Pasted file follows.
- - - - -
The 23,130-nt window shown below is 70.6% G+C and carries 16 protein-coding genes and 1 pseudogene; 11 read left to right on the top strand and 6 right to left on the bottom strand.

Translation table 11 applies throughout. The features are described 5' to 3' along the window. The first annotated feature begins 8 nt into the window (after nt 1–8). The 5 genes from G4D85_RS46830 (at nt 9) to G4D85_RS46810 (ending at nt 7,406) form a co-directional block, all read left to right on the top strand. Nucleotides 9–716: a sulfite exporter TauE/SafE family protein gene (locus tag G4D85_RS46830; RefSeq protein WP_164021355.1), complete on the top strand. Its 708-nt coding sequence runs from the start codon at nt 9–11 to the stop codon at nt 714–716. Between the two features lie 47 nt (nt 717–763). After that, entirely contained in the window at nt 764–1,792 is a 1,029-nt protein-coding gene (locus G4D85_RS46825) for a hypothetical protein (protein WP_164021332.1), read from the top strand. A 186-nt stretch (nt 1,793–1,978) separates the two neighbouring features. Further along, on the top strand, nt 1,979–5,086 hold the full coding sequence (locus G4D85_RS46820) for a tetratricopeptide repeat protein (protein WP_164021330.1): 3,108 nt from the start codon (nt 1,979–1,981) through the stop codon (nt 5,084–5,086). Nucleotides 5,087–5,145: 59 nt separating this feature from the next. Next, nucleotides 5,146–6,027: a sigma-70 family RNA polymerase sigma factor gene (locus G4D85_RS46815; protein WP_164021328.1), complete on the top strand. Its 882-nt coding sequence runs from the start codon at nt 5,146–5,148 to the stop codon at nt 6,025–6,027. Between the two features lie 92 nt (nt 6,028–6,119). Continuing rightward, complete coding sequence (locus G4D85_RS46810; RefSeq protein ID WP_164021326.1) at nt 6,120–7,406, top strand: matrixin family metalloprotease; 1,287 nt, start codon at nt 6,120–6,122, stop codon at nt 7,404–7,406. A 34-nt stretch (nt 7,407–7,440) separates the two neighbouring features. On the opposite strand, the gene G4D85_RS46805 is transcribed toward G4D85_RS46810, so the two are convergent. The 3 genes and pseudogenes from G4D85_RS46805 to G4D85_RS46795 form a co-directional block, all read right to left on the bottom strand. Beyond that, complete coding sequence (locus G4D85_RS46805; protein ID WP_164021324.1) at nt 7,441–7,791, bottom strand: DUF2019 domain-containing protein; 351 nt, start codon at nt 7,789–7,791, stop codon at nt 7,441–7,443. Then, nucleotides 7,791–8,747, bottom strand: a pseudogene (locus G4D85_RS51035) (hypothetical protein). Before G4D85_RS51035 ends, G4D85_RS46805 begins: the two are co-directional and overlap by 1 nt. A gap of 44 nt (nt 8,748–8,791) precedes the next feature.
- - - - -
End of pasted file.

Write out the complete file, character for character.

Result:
The 23,130-nt window shown below is 70.6% G+C and carries 16 protein-coding genes and 1 pseudogene; 11 read left to right on the top strand and 6 right to left on the bottom strand.

Translation table 11 applies throughout. The features are described 5' to 3' along the window. The first annotated feature begins 8 nt into the window (after nt 1–8). The 5 genes from G4D85_RS46830 (at nt 9) to G4D85_RS46810 (ending at nt 7,406) form a co-directional block, all read left to right on the top strand. Nucleotides 9–716: a sulfite exporter TauE/SafE family protein gene (locus tag G4D85_RS46830; RefSeq protein WP_164021355.1), complete on the top strand. Its 708-nt coding sequence runs from the start codon at nt 9–11 to the stop codon at nt 714–716. Between the two features lie 47 nt (nt 717–763). After that, entirely contained in the window at nt 764–1,792 is a 1,029-nt protein-coding gene (locus G4D85_RS46825) for a hypothetical protein (protein WP_164021332.1), read from the top strand. A 186-nt stretch (nt 1,793–1,978) separates the two neighbouring features. Further along, on the top strand, nt 1,979–5,086 hold the full coding sequence (locus G4D85_RS46820) for a tetratricopeptide repeat protein (protein WP_164021330.1): 3,108 nt from the start codon (nt 1,979–1,981) through the stop codon (nt 5,084–5,086). Nucleotides 5,087–5,145: 59 nt separating this feature from the next. Next, nucleotides 5,146–6,027: a sigma-70 family RNA polymerase sigma factor gene (locus G4D85_RS46815; protein WP_164021328.1), complete on the top strand. Its 882-nt coding sequence runs from the start codon at nt 5,146–5,148 to the stop codon at nt 6,025–6,027. Between the two features lie 92 nt (nt 6,028–6,119). Continuing rightward, complete coding sequence (locus G4D85_RS46810; RefSeq protein ID WP_164021326.1) at nt 6,120–7,406, top strand: matrixin family metalloprotease; 1,287 nt, start codon at nt 6,120–6,122, stop codon at nt 7,404–7,406. A 34-nt stretch (nt 7,407–7,440) separates the two neighbouring features. On the opposite strand, the gene G4D85_RS46805 is transcribed toward G4D85_RS46810, so the two are convergent. The 3 genes and pseudogenes from G4D85_RS46805 to G4D85_RS46795 form a co-directional block, all read right to left on the bottom strand. Beyond that, complete coding sequence (locus G4D85_RS46805; protein ID WP_164021324.1) at nt 7,441–7,791, bottom strand: DUF2019 domain-containing protein; 351 nt, start codon at nt 7,789–7,791, stop codon at nt 7,441–7,443. Then, nucleotides 7,791–8,747, bottom strand: a pseudogene (locus G4D85_RS51035) (hypothetical protein). Before G4D85_RS51035 ends, G4D85_RS46805 begins: the two are co-directional and overlap by 1 nt. A gap of 44 nt (nt 8,748–8,791) precedes the next feature.